Halfway through our group exploration weeks, this week focused on Explore: Tracking, and offered a chance for the students to research all of our options in terms of making sure we could find the payload after it lands — including where the balloon was during flight, where it was likely to land. After discussing the key issues briefly in the class as a whole, we again divided into five random groups of five students each, and each group went off to explore our options.
Given that we were planning to attach hundreds of dollars worth of camera equipment to a weather balloon and letting it go, we wanted to be sure we had all of our bases covered in terms of being able to locate our payload. They researched how GPS systems worked, and explored options for using cellular, satellite, and amateur radio systems to track our balloon. The challenge is that while all of these systems use the same GPS satellites to determine their location, they all use different technologies to tell us where they are.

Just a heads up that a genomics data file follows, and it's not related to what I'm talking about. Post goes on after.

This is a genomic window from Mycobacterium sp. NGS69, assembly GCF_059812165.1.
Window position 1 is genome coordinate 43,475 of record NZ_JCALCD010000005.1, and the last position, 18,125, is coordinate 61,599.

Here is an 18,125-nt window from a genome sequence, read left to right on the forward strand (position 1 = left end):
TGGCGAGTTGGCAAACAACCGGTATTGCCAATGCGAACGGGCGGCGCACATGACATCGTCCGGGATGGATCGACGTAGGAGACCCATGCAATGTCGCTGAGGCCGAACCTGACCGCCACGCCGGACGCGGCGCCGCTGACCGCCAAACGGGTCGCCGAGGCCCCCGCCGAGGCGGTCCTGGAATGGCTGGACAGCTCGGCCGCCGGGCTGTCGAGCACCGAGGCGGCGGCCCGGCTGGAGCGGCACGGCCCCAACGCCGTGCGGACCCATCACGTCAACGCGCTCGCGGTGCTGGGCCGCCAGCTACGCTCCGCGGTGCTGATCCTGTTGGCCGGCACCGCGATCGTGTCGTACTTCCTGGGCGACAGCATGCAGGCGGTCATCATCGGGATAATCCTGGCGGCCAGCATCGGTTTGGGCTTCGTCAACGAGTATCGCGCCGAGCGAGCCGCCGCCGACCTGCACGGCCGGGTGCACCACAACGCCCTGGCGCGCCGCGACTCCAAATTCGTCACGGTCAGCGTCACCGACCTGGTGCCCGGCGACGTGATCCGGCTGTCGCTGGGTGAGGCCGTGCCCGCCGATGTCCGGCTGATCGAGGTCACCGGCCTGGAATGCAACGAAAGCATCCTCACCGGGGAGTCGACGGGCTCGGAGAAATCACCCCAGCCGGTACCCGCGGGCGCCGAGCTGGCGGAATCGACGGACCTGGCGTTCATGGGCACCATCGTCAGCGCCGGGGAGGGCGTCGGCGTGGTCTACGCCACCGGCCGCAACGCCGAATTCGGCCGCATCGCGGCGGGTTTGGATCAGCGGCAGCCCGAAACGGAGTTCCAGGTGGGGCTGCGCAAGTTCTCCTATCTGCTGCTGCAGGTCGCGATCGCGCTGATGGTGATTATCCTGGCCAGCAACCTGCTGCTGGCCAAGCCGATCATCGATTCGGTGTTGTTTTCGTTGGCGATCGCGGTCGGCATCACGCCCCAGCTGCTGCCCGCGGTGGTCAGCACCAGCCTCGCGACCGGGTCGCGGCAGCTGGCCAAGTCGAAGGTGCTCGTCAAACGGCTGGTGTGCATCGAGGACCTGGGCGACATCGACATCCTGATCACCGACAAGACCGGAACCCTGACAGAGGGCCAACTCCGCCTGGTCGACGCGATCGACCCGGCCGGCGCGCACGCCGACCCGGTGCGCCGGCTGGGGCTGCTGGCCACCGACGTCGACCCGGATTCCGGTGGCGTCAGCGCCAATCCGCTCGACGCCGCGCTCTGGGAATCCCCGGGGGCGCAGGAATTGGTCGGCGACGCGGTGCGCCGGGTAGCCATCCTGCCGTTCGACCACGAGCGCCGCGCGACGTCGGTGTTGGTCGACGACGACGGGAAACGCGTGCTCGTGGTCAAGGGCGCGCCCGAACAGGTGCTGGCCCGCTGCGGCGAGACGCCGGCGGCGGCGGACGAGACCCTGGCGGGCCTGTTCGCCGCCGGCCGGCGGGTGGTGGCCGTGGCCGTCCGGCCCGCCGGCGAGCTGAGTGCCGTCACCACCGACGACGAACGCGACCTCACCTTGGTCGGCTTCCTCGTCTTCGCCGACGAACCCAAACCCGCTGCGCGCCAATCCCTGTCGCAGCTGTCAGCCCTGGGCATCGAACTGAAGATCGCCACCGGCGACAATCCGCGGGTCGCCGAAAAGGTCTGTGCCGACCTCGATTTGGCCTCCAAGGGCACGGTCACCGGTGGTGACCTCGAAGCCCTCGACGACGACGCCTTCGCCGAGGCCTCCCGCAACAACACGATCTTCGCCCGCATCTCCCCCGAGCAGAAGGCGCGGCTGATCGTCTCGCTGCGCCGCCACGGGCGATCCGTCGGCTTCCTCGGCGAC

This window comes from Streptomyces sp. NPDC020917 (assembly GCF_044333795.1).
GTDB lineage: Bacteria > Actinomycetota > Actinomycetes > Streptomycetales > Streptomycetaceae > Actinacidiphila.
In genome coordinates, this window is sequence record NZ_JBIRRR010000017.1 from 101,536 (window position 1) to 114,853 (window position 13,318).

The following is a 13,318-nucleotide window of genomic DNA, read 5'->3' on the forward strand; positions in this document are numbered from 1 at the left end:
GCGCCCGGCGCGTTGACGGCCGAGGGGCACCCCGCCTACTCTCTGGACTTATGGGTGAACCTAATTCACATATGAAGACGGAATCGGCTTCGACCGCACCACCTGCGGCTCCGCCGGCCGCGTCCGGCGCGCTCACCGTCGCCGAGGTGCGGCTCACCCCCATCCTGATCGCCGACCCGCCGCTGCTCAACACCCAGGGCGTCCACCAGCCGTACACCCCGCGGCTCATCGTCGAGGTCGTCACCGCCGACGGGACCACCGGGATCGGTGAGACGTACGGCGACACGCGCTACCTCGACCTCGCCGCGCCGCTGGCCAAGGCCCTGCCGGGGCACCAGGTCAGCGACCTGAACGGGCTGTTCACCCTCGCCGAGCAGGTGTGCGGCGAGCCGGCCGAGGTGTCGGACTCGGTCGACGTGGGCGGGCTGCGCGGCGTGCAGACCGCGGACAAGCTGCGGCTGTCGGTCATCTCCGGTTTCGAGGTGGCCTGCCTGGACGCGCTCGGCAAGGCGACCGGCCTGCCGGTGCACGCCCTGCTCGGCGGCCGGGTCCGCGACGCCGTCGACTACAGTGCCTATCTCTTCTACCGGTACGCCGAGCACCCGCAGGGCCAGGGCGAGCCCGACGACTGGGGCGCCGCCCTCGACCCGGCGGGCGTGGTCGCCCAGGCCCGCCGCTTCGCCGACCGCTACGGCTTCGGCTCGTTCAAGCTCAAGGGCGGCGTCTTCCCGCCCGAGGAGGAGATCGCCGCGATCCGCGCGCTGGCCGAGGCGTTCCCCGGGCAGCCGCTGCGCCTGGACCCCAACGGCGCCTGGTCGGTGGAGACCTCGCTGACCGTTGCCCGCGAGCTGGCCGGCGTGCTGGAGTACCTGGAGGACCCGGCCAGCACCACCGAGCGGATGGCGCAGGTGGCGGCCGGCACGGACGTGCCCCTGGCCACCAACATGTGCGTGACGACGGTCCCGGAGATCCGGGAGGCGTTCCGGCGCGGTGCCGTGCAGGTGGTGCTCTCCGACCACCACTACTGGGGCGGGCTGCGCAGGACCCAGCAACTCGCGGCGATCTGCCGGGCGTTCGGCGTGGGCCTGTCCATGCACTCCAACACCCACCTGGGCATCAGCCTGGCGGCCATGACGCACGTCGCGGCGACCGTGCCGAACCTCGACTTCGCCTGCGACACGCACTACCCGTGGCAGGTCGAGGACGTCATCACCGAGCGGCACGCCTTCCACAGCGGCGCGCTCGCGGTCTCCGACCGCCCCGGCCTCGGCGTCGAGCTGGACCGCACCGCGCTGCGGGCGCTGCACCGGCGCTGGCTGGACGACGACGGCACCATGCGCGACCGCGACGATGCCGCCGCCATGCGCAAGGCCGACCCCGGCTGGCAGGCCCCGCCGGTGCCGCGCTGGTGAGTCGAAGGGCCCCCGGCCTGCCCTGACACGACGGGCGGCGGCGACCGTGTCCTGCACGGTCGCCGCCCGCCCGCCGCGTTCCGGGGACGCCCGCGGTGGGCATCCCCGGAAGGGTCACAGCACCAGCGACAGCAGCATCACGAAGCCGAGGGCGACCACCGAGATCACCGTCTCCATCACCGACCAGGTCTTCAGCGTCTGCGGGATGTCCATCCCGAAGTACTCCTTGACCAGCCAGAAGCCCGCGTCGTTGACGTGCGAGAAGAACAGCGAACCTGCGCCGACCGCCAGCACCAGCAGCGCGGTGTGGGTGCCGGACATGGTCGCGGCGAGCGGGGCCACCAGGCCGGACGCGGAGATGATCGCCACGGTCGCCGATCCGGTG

In addition, the students studied several different simulations for tracking weather balloons, and determined that depending on the weather, we were very likely to have our balloon land in the Okefenokee National Wildlife Refuge in Southern Georgia (in a worst case scenario, the balloon would pop over the swamp, and land in the Atlantic Ocean). Given the lack of cellular coverage in this area, this made it essential that we use a tracking system that does not depend on cellular networks. We also discussed the need for us to have a handheld GPS system that we could take into the woods with us, as we were very likely to have to go “off grid” as we tracked down the last known coordinates of our payload. At the end of the week, each group handed in notes detailing how best to proceed in terms of keeping track of our payload throughout the launch process.